Risk levels

Allocation to equities, bonds and other asset classes varied dramatically between the default funds, depending mainly on the targeted risk levels and the range of investment tools used, and this helps to explain some of the variance in performance.

While Zurich’s fund did not have the highest level of three-year risk, at 8.43%, this was higher than average, with a 79% allocation to equities. Meanwhile, Standard Life adopted the lowest level of risk at 5.23%, with a 42% allocation to equities.

However, it did not necessarily correlate that higher equity exposure meant more returns. L&G had the lowest exposure at around 35% of its total asset allocation, but had 9.14% in returns over three years.

In general, the growth phase of the average default option was designed with significant exposure to equities to maximise growth, Punter Southall Aspire found. The average allocation to equities among the defaults was around 66%, with Scottish Widows’ and Fidelity’s defaults having the highest exposure at 85%.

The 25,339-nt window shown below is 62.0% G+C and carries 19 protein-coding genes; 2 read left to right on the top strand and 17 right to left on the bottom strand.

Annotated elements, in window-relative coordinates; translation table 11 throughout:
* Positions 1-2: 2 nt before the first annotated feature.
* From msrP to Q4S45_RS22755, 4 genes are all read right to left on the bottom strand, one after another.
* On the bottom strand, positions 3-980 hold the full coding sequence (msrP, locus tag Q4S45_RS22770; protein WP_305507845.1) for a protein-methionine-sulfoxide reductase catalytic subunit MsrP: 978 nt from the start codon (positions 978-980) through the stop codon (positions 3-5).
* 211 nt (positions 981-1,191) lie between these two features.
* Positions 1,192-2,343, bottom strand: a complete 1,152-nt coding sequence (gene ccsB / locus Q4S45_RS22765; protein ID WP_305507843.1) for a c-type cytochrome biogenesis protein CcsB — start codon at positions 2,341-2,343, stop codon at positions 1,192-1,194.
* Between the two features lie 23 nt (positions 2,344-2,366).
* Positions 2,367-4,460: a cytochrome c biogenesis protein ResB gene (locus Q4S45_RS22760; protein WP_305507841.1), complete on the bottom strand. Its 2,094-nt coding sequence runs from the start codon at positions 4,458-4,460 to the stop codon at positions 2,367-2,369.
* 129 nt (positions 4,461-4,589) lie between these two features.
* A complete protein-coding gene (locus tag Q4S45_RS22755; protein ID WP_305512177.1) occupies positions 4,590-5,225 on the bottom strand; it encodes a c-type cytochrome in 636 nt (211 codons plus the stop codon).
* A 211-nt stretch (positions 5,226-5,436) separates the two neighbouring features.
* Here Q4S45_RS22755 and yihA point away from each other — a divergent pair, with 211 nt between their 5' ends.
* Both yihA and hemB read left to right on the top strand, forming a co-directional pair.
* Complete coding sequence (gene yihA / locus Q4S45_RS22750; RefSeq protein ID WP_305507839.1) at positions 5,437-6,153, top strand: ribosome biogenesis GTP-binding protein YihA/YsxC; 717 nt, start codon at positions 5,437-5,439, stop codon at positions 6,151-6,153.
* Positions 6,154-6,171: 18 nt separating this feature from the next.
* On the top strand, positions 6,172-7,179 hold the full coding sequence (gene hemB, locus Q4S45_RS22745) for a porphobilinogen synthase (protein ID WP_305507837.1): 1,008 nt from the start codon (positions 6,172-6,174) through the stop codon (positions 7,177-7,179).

The default options also held a significant portion of fixed income assets, with an average allocation of 25%. L&G had the highest allocation to fixed income at 45%, while Royal London had just a 6% allocation to this asset class.

Most of the defaults did not use alternative investments, mainly due to cost constraints as a result of the 0.75% DC charge cap.

The average percentage of the overall allocation to alternative investments was almost 6%, with Standard Life and Royal London placing the highest weights, at 24% and 18% respectively. The alternative investments included allocations to commodities, property and absolute return strategies.

Consolidation phase

Punter Southall Aspire also analysed returns over the consolidation phase – which covered five years before retirement – and at-retirement default fund portfolios.

L&G’s default fund had the highest returns over the three-year period in the consolidation phase with 9.14% in returns, although at a relatively higher level of risk (6.5%) compared to the other defaults. This was followed by Aviva’s Future Focus 2 Fund, used for its Unisure platform, which had 8.78% in returns, relative to 6.12% risk.